COVID - 19 is an infectious disease caused by a new coronavirus first identified in December 2019. Coronaviruses are a family of viruses known to cause respiratory infections. There is no vaccine yet to prevent COVID - 19 , and no specific treatment for it, other than managing the symptoms.

With national case counts rising, federal public health officials have made it clear that if further public health and personal action isn't taken to slow the spread of the novel coronavirus, a return to lockdowns that paralyzed the country for much of the first half of 2020 may be the only option.

Those lockdowns saw federal spending soar to historic levels in an effort to offset the pandemic's crushing blow to Canadians' lives and livelihoods.

Billions of dollars were pushed out the door to help cover salaries, rents, the purchase of life-saving equipment and other targeted supports.

It all came just months after the Liberals had won a minority government and forced them to rip up much of the policy playbook they'd put before Canadians during the election.

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EU begins massive Covid - 19 vaccination drive amid new variant. Chinese journalist who covered "While dealing with a Covid - 19 pandemic, we are also on the brink of a hunger pandemic," David Ten countries were singled out as particularly at-risk, after housing the worst food crises last year; Yemen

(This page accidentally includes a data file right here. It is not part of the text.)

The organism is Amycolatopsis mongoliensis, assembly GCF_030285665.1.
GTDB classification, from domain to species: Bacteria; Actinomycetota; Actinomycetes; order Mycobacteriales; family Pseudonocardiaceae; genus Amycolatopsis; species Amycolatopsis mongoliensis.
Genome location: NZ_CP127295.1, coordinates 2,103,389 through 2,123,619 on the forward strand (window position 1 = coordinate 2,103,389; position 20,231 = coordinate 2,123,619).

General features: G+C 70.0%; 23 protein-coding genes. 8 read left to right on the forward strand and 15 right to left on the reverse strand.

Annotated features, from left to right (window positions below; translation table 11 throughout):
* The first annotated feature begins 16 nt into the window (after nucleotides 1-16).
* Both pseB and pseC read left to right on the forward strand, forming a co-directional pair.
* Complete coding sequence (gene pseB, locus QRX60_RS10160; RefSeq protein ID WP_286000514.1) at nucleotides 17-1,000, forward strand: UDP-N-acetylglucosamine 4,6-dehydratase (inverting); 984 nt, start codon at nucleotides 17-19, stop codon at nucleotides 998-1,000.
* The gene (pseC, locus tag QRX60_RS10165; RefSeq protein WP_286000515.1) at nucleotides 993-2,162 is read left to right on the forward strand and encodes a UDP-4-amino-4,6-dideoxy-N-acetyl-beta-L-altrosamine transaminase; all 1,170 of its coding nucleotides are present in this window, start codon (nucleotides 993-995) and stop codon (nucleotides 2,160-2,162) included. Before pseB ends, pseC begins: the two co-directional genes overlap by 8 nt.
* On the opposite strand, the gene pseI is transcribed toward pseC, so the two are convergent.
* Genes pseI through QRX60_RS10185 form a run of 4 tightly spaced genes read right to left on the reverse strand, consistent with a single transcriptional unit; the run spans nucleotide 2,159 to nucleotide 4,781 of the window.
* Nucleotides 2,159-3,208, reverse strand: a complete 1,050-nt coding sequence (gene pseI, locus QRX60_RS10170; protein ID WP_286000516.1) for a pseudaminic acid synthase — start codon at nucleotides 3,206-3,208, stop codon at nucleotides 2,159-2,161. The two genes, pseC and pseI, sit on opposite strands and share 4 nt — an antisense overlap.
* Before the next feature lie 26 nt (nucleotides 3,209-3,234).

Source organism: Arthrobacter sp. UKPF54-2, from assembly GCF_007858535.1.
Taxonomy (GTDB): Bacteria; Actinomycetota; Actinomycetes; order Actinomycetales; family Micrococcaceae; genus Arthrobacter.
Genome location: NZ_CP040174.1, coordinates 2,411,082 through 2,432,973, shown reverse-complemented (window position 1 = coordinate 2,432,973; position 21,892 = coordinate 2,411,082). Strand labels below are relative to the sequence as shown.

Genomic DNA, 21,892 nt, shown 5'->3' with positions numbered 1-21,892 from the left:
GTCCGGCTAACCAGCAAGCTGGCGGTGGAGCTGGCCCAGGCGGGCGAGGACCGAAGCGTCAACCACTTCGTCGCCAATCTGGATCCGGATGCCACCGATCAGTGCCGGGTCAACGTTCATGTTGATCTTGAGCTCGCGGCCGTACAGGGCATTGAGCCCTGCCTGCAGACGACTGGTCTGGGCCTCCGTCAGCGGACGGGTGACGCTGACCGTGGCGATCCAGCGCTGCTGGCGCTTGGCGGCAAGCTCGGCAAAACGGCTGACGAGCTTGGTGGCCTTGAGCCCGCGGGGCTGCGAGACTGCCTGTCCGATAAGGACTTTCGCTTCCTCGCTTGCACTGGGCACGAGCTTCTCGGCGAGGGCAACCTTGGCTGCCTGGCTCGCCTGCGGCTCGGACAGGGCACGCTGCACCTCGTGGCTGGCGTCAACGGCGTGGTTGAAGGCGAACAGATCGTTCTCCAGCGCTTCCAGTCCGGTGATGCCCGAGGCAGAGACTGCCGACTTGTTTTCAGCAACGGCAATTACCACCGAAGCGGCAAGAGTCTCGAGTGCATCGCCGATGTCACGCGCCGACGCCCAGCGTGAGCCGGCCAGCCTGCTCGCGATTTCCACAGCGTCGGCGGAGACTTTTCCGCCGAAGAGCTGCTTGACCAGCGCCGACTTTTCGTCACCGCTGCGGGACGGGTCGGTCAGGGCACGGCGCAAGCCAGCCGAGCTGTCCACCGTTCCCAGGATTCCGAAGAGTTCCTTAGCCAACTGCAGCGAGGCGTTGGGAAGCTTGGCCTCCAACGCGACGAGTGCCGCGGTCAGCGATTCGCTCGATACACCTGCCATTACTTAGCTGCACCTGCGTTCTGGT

COVID - 19 has governments at all levels operating in a context of radical uncertainty. The regional and local impact of the COVID - 19 crisis is highly heterogeneous, with significant implications for crisis management and policy responses. This paper takes an in-depth look at the territorial impact of the

That was the justification Prime Minister Justin Trudeau used in August when he requested that Parliament be prorogued to allow for a reset of priorities.

Just ahead of that decision, his government had announced a massive new aid package creating new benefits, including paid sick leave, and expanded employment insurance as part of the phase out of an emergency benefit put into place in the early days of the pandemic. The measures need legislation that will be put before Parliament in the coming days.

But the throne speech is expected to signal more tweaks are coming to EI, and make substantial commitments in other areas, including child are. For post-pandemic growth, the Liberals will detail plans that connect economic recovery to projects that equally combat climate change.